Today, al-Akhbar released a transcript (with some omissions) of the closed meeting between Walid Junblat and the Druze sheikhs which had been previously leaked on youtube in April. The original leak offered a rare glimpse of the everyday politics of sectarianism in Lebanon. And while the leak might have been more sensational, today’s transcript contextualizes better Junblat’s aim in the meeting: convincing those present to work the Druze rank and file into accepting coexsitence with the Shi`a (read Hizballah).
Steps towards reconciliation between Junblat and Hizballah have been in the making since the Doha meeting this past summer. Junblat immediately issued several overtures which culminated in Na`im Qasim revealing Hizballah’s decision to open up to Walid Junblat and suggesting that a meeting between Junblat and Nasrallah is possible after — and probably also in light of — the elections. Junblat’s attempt at smoothing the Druze wrinkles of last May might very well be a preparation for such an eventuality.
What I find most interesting, however, is the argumentation method Junblat used to convince those present of helping him with his goal: reconciliation or bloodshed. Pursuant to his summary of “we have the sea, we have Israel, and we have Syria,” he said:
ولما كانت الحرب، كنت أطلب الذخيرة، كان حافظ الأسد يلبّي طلبي سريعاً (الواحد بدو يذكر المساوئ والمحاسن) كانت قوافل الذخيرة تأتي من جديدة يابوس حتى حمّانا… صحيح خضنا الحرب، لكن اليوم ماذا أفعل؟ من أين أحصل على الذخيرة؟ من البحر؟ أو من إسرائيل؟ لا، من إسرائيل لا…
When there was [civil] war, I used to ask for munitions and Hafiz al-Asad would swiftly fulfill my request (one has to remember both the good and the bad characteristics). Caravans of munitions used to come from Jdaydit Yabus to Hammana. It is true we went to war, but what do I do today? Where do I get munitions from? From the sea? Or from Israel? No, not form Israel…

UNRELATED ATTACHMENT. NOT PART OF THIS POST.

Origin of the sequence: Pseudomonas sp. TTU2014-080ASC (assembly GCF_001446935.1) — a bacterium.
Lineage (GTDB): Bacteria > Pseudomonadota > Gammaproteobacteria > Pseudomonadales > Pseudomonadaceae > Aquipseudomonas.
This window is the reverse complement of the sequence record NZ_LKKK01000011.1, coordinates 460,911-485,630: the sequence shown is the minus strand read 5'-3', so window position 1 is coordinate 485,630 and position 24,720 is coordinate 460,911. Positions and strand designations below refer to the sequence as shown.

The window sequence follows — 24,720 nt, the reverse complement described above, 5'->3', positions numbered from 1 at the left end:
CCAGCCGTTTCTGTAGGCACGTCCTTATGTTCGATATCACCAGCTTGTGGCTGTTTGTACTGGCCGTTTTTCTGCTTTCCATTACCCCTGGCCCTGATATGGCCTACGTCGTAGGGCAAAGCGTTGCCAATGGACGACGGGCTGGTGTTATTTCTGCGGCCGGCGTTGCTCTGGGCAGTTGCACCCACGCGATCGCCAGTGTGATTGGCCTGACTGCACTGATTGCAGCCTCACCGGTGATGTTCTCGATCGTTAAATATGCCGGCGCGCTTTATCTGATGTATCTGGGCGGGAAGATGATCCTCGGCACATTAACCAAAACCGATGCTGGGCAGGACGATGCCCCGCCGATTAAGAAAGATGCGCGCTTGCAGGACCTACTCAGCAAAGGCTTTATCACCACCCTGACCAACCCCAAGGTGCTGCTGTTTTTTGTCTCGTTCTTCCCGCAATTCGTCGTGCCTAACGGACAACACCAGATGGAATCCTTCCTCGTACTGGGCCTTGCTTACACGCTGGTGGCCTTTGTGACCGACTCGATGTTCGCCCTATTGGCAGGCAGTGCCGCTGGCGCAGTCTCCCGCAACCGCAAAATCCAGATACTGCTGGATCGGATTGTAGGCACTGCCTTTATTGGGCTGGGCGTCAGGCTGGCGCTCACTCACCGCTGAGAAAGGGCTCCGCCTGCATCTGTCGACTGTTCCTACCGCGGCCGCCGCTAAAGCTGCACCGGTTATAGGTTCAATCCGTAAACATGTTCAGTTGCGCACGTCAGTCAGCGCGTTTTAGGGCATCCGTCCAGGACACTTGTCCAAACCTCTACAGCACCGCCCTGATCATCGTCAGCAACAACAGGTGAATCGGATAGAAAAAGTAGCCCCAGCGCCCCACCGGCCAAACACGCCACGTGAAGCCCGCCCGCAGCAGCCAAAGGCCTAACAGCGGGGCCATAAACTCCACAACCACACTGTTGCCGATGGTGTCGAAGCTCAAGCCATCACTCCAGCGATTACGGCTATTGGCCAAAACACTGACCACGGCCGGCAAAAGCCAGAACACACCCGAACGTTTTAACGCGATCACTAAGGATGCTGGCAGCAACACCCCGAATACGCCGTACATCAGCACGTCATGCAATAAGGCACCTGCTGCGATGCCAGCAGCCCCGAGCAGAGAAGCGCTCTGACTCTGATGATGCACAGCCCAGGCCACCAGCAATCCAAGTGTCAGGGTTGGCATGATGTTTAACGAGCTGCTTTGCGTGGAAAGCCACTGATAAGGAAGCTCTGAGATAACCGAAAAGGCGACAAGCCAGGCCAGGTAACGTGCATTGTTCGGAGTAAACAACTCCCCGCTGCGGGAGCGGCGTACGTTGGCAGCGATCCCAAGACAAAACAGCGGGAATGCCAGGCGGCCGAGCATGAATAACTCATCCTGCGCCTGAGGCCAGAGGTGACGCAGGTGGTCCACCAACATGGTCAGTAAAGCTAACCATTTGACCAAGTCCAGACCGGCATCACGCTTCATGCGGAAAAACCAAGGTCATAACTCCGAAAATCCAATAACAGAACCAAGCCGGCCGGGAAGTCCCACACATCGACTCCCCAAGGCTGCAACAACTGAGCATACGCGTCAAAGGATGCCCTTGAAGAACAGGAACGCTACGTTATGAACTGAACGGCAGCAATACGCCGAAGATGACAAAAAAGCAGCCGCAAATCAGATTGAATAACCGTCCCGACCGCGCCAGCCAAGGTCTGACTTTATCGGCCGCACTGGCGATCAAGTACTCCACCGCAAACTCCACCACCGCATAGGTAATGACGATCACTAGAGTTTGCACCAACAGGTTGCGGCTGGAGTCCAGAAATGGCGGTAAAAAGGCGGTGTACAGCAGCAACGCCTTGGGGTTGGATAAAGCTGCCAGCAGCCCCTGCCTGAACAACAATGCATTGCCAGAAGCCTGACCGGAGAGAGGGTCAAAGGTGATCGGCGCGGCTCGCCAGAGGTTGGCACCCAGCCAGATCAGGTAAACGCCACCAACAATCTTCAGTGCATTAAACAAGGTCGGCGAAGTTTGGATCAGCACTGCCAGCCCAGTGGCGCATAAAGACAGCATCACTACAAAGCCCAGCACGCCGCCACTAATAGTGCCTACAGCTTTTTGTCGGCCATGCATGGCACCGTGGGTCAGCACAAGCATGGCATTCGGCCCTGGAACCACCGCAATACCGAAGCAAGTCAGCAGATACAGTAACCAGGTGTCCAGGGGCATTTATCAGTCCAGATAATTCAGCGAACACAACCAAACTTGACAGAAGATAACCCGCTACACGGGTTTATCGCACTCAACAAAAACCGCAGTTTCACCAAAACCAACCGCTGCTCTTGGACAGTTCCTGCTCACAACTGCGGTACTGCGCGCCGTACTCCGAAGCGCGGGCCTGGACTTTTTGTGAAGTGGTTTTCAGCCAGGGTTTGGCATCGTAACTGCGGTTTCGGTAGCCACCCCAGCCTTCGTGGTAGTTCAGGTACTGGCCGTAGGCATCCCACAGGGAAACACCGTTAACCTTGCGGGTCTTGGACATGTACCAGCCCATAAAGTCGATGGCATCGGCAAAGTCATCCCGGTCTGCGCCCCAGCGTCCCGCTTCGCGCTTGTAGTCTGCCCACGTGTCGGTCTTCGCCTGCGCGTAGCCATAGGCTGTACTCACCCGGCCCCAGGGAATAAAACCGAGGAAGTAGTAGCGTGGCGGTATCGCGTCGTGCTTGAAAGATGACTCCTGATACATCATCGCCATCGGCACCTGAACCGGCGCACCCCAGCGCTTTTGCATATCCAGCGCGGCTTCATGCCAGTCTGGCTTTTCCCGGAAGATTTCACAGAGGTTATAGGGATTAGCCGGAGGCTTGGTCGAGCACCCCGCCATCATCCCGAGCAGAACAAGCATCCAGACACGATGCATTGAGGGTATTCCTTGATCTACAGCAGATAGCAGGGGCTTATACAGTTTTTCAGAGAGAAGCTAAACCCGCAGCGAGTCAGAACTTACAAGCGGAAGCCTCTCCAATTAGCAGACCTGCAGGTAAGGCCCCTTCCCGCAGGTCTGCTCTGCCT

A structurally similar line of “alliance with Hizballah or bust” was forwarded during the “debate” between Ibrahim Kanaan and Sami Gemayel on Kalam al-Nas last Sunday (if you can stand 2+ hours of shouting, you can watch it here). Responding to Gemayel’s (read, Kataeb’s) one trick pony of “the state über alles” and to the accusation that the Free Patriotic Movement is providing cover for Hizballah’s project for Islamicizing Lebanon, Kanaan responded that the alternative to coming to an understanding with Hizballah would be “committing suicide” (towards the end the episode).
Earlier in the Kalam al-Nas debate (a cross between a cockfight and a bad domestic argument), Kanaan accused Gemayel’s party of waging “a campaign of fear” when it comes to Hizballah (عم بتخوفوا الناس). That much is obvious. From billboards, to slogans, to speeches… capitalizing on the events of May 7th has pretty much been March 14th ticket this electoral campaign. But one has to ask oneself, are not alliances and rapprochements with Hizballah, when framed as Junblat and Kanaan frame them, also campaigns of fear? Hizballah, it seems to me, can be a very useful and flexible tool.